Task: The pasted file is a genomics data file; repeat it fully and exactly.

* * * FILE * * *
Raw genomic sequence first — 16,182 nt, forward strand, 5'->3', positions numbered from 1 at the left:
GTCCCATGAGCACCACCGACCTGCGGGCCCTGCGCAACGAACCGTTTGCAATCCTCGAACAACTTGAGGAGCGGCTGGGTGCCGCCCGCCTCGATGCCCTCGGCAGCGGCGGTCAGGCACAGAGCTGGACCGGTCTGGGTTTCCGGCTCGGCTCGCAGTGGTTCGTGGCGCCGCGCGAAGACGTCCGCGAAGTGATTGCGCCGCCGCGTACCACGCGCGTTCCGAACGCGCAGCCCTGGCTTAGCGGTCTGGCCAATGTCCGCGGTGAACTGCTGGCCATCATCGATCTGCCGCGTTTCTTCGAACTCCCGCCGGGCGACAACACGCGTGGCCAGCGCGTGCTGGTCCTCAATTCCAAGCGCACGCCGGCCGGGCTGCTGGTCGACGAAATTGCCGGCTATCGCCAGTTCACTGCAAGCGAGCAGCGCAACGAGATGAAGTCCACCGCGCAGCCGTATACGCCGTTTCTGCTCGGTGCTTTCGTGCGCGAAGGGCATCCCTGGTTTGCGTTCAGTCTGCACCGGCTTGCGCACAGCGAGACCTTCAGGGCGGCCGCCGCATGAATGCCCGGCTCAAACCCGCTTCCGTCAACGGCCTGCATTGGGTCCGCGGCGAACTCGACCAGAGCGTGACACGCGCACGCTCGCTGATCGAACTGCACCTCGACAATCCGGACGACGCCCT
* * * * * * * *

Raw genomic sequence first — 16,182 nt, forward strand, 5'->3', positions numbered from 1 at the left:
GTCCCATGAGCACCACCGACCTGCGGGCCCTGCGCAACGAACCGTTTGCAATCCTCGAACAACTTGAGGAGCGGCTGGGTGCCGCCCGCCTCGATGCCCTCGGCAGCGGCGGTCAGGCACAGAGCTGGACCGGTCTGGGTTTCCGGCTCGGCTCGCAGTGGTTCGTGGCGCCGCGCGAAGACGTCCGCGAAGTGATTGCGCCGCCGCGTACCACGCGCGTTCCGAACGCGCAGCCCTGGCTTAGCGGTCTGGCCAATGTCCGCGGTGAACTGCTGGCCATCATCGATCTGCCGCGTTTCTTCGAACTCCCGCCGGGCGACAACACGCGTGGCCAGCGCGTGCTGGTCCTCAATTCCAAGCGCACGCCGGCCGGGCTGCTGGTCGACGAAATTGCCGGCTATCGCCAGTTCACTGCAAGCGAGCAGCGCAACGAGATGAAGTCCACCGCGCAGCCGTATACGCCGTTTCTGCTCGGTGCTTTCGTGCGCGAAGGGCATCCCTGGTTTGCGTTCAGTCTGCACCGGCTTGCGCACAGCGAGACCTTCAGGGCGGCCGCCGCATGAATGCCCGGCTCAAACCCGCTTCCGTCAACGGCCTGCATTGGGTCCGCGGCGAACTCGACCAGAGCGTGACACGCGCACGCTCGCTGATCGAACTGCACCTCGACAATCCGGACGACGCCCT